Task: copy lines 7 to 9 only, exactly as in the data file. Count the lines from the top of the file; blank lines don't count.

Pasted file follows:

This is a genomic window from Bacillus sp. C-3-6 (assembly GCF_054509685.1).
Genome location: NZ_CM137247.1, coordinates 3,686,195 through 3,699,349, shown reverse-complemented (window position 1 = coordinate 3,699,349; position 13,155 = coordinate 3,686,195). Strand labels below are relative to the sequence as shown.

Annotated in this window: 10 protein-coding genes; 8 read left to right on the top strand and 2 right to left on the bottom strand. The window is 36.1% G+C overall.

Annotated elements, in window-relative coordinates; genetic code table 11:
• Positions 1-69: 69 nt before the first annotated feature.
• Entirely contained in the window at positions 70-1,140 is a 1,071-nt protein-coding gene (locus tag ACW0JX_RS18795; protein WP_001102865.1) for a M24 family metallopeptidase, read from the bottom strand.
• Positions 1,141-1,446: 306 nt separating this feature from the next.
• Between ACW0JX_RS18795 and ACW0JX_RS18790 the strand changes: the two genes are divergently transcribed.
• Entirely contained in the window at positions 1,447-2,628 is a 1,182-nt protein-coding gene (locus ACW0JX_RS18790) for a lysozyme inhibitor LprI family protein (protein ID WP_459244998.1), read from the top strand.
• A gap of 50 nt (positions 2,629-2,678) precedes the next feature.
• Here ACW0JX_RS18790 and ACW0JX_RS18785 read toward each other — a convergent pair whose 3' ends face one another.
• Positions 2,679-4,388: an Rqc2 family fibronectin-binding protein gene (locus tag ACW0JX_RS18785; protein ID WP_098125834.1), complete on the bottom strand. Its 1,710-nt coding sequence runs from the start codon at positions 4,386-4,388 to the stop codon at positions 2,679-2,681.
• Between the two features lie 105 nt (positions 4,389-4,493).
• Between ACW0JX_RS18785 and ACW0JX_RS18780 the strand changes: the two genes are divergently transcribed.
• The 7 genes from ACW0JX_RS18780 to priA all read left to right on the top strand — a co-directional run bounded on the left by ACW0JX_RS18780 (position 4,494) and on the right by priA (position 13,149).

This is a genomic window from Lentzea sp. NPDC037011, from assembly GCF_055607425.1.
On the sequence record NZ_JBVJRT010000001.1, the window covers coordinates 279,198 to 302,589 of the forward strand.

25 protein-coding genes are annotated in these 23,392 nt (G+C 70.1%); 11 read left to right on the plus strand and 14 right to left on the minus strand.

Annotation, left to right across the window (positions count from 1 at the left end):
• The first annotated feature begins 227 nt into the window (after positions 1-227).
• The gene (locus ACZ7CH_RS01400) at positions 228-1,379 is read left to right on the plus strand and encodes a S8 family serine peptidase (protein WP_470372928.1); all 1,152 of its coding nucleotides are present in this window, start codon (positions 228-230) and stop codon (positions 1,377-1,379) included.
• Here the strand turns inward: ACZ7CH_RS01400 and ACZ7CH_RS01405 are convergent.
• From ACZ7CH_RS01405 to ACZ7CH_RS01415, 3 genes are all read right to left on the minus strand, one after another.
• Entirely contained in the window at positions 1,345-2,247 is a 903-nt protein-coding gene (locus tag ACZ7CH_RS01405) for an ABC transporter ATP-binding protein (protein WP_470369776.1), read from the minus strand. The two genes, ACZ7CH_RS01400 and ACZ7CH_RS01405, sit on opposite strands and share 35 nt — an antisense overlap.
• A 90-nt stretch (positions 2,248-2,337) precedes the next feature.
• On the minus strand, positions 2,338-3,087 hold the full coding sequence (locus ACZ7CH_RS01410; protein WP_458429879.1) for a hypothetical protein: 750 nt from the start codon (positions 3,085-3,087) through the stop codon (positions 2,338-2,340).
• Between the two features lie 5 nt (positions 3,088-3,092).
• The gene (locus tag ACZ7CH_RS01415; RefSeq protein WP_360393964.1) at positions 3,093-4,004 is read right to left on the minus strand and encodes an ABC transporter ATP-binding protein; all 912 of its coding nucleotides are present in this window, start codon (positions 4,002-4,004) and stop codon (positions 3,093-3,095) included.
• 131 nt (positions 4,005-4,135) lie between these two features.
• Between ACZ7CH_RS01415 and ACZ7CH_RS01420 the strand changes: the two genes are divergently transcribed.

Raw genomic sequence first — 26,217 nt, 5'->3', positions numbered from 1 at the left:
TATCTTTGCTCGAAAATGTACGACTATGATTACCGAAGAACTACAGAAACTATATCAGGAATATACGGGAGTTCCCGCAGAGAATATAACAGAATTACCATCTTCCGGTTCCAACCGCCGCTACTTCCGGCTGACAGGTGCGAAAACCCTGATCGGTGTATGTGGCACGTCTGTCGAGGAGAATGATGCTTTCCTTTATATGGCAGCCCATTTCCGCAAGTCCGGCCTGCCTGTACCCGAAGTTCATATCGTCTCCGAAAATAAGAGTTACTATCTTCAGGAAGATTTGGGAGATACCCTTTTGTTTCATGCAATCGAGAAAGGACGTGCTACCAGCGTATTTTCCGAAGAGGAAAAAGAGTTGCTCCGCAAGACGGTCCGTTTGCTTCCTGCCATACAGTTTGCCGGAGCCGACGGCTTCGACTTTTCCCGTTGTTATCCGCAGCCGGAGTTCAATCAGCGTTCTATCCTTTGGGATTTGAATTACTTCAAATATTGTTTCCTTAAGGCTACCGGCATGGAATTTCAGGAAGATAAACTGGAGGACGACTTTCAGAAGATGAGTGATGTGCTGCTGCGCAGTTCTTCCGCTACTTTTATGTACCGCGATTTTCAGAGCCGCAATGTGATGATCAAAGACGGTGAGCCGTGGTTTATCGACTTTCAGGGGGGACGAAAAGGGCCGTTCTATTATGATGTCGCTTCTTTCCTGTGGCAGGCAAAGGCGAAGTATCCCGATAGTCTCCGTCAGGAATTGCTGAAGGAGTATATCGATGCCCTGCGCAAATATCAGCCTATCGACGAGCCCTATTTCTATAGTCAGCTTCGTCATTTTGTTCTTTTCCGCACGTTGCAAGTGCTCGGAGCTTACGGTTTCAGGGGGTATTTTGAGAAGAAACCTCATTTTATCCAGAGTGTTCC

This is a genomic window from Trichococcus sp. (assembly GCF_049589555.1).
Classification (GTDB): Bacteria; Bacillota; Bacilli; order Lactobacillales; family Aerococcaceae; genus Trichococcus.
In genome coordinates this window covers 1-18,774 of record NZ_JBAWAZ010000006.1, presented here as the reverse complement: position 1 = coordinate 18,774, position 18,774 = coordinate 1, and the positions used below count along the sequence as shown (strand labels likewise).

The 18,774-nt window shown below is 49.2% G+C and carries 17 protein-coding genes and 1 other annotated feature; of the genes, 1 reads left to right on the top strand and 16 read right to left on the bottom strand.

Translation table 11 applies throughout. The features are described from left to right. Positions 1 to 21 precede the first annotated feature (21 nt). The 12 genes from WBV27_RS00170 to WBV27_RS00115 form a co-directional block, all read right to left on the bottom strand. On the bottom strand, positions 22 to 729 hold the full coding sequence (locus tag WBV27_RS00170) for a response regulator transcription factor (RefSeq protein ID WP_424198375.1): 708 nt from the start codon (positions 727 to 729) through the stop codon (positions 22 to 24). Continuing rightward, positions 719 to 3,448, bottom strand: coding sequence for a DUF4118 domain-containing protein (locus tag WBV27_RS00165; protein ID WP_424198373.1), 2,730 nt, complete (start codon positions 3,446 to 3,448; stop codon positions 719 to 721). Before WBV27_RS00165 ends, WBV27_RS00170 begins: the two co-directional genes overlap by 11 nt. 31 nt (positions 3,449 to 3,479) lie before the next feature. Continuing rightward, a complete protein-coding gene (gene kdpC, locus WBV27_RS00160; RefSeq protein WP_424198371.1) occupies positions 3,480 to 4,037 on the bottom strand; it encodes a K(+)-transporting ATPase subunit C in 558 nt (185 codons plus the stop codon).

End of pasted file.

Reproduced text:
• Positions 1,141-1,446: 306 nt separating this feature from the next.
• Between ACW0JX_RS18795 and ACW0JX_RS18790 the strand changes: the two genes are divergently transcribed.
• Entirely contained in the window at positions 1,447-2,628 is a 1,182-nt protein-coding gene (locus ACW0JX_RS18790) for a lysozyme inhibitor LprI family protein (protein ID WP_459244998.1), read from the top strand.